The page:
You know all about Gettysburg, Bunker Hill, and Valley Forge, but it might surprise you to learn that many important developments in America’s founding revolution took place right here in New York City. These 5 spots are not just great neighborhoods to visit — they’re a living lesson in American history.
Van Cortlandt Park – The Bronx
One of NYC’s largest parks, this patch of land abutted by neighborhoods like Riverdale and Norwood was the site of the headquarters of both sides during the conflict. Both George Washington and British General William Howe would (at different times, of course) use the Van Cortlandt House in the park’s southwest region as a staging area. The Van Cortlandt family land was bought by the City of New York in 1888 and now stands as one of the Bronx’s finest natural attractions.
Fort Wadsworth – Staten Island
This neighborhood, named for the historic battery built to defend New York Harbor from British ships, boasts unmatched views of the Statue of Liberty and Lower Manhattan. Sitting directly on the Narrows adjacent to the Verrazano Bridge, riders on the Belt Parkway or the bridge itself have probably taken notice of the distinctive fortress. The structure once known as Flagstaff Fort now stands today as a tourist attraction and educational site.
Fraunces Tavern – Manhattan
Visitors to the Financial District can drink like George Washington in this historic site where the General gave his famous farewell address to his officers after the war was won. Now home to both a bustling modern bar/restaurant and historical museum, Fraunces Tavern has been restored after years of use as a tourist attraction. Designated a Historic District, the Tavern and adjacent buildings stand as an oasis of Old New York in the ultra-modern FiDi area.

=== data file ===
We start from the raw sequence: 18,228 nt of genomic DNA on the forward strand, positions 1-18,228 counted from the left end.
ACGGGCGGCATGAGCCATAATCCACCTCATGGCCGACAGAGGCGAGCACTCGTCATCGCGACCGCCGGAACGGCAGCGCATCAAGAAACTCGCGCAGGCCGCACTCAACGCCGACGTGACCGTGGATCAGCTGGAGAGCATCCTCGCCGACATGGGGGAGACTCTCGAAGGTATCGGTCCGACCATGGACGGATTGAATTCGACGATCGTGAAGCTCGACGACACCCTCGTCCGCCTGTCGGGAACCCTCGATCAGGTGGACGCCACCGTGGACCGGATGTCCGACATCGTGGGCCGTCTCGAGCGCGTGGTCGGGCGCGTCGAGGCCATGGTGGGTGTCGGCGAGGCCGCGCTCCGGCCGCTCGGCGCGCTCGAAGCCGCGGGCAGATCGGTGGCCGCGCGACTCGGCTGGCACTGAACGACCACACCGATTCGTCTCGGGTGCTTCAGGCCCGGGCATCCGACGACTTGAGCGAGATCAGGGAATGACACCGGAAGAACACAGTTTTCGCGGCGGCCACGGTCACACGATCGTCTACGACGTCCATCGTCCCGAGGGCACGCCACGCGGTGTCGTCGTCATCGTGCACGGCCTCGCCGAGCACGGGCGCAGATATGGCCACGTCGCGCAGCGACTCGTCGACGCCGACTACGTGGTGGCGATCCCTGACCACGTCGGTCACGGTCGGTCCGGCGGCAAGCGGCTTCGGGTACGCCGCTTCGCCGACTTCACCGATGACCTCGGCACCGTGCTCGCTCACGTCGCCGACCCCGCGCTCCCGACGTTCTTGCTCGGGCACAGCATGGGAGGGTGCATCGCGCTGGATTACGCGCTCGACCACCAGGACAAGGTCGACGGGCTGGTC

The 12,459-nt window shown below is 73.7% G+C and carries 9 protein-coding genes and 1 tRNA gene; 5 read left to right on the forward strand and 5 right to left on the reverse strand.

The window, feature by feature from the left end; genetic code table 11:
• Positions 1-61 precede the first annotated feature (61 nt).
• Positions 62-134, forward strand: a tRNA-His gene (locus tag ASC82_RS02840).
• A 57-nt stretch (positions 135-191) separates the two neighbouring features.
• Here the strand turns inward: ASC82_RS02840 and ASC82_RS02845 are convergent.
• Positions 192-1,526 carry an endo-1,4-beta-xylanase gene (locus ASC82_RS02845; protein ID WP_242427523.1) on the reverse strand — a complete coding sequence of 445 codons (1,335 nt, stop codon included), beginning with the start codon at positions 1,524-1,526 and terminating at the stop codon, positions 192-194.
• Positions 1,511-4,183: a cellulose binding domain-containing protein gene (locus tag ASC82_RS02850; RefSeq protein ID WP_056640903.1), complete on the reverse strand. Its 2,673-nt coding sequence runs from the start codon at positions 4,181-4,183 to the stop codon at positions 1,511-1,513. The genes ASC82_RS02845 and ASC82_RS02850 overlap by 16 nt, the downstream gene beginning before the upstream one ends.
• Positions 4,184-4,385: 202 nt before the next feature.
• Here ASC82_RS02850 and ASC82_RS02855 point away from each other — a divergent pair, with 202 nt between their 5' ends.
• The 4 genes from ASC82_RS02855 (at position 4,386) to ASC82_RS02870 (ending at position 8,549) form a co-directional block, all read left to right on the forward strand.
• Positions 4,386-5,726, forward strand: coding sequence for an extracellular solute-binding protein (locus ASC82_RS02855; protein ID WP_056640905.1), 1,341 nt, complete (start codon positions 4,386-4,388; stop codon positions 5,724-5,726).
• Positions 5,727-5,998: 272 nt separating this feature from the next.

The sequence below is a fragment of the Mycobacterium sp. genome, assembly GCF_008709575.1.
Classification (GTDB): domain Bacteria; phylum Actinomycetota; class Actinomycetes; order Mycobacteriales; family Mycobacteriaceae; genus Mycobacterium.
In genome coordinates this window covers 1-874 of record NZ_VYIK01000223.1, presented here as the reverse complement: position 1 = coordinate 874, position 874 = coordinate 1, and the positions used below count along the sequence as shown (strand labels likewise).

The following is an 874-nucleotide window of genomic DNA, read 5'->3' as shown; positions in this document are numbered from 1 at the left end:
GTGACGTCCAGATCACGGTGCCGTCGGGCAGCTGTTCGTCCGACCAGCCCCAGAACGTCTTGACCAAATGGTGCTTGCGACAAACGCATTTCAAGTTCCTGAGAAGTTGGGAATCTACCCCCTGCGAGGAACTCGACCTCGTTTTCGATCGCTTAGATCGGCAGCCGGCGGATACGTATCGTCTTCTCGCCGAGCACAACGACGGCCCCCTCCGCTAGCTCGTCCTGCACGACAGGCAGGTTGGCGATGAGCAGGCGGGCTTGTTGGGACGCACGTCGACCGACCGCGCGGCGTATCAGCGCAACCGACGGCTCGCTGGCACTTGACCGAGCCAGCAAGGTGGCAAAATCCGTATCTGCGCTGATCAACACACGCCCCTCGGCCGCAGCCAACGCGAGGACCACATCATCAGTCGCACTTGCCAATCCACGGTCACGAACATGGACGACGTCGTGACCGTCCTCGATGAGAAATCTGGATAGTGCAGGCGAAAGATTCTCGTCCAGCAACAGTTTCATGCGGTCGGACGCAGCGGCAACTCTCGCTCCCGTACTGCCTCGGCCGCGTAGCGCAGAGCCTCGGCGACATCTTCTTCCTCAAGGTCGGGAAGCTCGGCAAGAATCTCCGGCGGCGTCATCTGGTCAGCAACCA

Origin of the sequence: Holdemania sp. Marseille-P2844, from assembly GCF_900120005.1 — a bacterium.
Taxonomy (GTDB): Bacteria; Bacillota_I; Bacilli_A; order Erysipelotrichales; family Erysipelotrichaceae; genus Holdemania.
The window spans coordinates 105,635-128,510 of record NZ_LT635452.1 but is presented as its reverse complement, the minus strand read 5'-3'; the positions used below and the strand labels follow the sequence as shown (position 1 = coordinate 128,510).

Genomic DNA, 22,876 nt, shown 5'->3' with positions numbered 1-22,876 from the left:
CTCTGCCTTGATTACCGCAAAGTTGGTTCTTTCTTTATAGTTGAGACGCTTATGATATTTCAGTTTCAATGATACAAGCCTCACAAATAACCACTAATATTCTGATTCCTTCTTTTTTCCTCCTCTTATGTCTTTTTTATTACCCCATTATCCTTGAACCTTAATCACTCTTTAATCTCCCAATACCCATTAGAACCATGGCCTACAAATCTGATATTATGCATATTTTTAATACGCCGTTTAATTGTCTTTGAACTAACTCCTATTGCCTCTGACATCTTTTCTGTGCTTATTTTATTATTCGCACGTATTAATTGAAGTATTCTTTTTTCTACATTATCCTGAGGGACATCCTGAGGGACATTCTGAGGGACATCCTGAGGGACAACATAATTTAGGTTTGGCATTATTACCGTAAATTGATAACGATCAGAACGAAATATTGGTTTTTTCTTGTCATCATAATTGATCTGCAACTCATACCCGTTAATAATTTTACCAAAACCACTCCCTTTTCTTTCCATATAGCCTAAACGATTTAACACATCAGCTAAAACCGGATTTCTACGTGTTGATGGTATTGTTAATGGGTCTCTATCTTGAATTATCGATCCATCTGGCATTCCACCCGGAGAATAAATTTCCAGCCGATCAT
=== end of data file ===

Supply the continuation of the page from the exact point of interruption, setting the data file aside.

Old Stone House – Brooklyn
In JJ Byrne Park between 4th and 5th Avenue in Park Slope, nestled among the playground and basketball courts, visitors can enjoy a piece of Revolutionary history. This restoration of the 1699 Vechte-Cortelyou House commemorates the 1776 battle, a major loss for the nascent American military. A small museum inside the modest house contains relics and recounts the long battle, the largest of the war.
Nathan Hale Statue – Manhattan
While there’s some controversy concerning where he was actually hanged for spying by British loyalists, the most well-known memorial to Revolutionary martyr Nathan Hale is located in the heart of Lower Manhattan in City Hall Park. The eternal words he’s remembered for (another source of controversy) are inscribed around the base: “I only regret that I have but one life to give for my country.” The statue’s style might look familiar to New Yorkers, as the work of its sculptor Frederick William MacMonnies (a Brooklyn native) is featured across the city, from the Soldiers’ and Sailors’ Memorial Arch on Grand Army Plaza in Brooklyn to Civic Virtue next to Queens Borough Hall.